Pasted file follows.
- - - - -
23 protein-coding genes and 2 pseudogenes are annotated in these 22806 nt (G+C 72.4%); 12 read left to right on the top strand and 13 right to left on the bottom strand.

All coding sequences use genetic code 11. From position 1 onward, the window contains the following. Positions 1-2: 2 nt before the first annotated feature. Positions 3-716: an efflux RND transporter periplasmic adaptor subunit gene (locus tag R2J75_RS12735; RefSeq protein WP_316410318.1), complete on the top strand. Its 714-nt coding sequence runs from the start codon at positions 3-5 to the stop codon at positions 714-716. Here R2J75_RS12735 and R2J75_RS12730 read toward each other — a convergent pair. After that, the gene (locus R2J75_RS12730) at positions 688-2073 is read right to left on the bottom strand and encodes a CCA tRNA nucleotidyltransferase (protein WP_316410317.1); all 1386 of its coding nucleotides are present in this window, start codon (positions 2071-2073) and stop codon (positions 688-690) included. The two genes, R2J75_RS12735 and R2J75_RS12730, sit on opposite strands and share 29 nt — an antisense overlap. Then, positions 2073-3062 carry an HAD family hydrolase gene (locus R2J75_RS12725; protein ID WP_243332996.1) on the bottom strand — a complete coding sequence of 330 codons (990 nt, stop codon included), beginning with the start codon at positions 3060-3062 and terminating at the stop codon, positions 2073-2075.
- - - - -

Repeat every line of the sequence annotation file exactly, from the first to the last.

23 protein-coding genes and 2 pseudogenes are annotated in these 22806 nt (G+C 72.4%); 12 read left to right on the top strand and 13 right to left on the bottom strand.

All coding sequences use genetic code 11. From position 1 onward, the window contains the following. Positions 1-2: 2 nt before the first annotated feature. Positions 3-716: an efflux RND transporter periplasmic adaptor subunit gene (locus tag R2J75_RS12735; RefSeq protein WP_316410318.1), complete on the top strand. Its 714-nt coding sequence runs from the start codon at positions 3-5 to the stop codon at positions 714-716. Here R2J75_RS12735 and R2J75_RS12730 read toward each other — a convergent pair. After that, the gene (locus R2J75_RS12730) at positions 688-2073 is read right to left on the bottom strand and encodes a CCA tRNA nucleotidyltransferase (protein WP_316410317.1); all 1386 of its coding nucleotides are present in this window, start codon (positions 2071-2073) and stop codon (positions 688-690) included. The two genes, R2J75_RS12735 and R2J75_RS12730, sit on opposite strands and share 29 nt — an antisense overlap. Then, positions 2073-3062 carry an HAD family hydrolase gene (locus R2J75_RS12725; protein ID WP_243332996.1) on the bottom strand — a complete coding sequence of 330 codons (990 nt, stop codon included), beginning with the start codon at positions 3060-3062 and terminating at the stop codon, positions 2073-2075.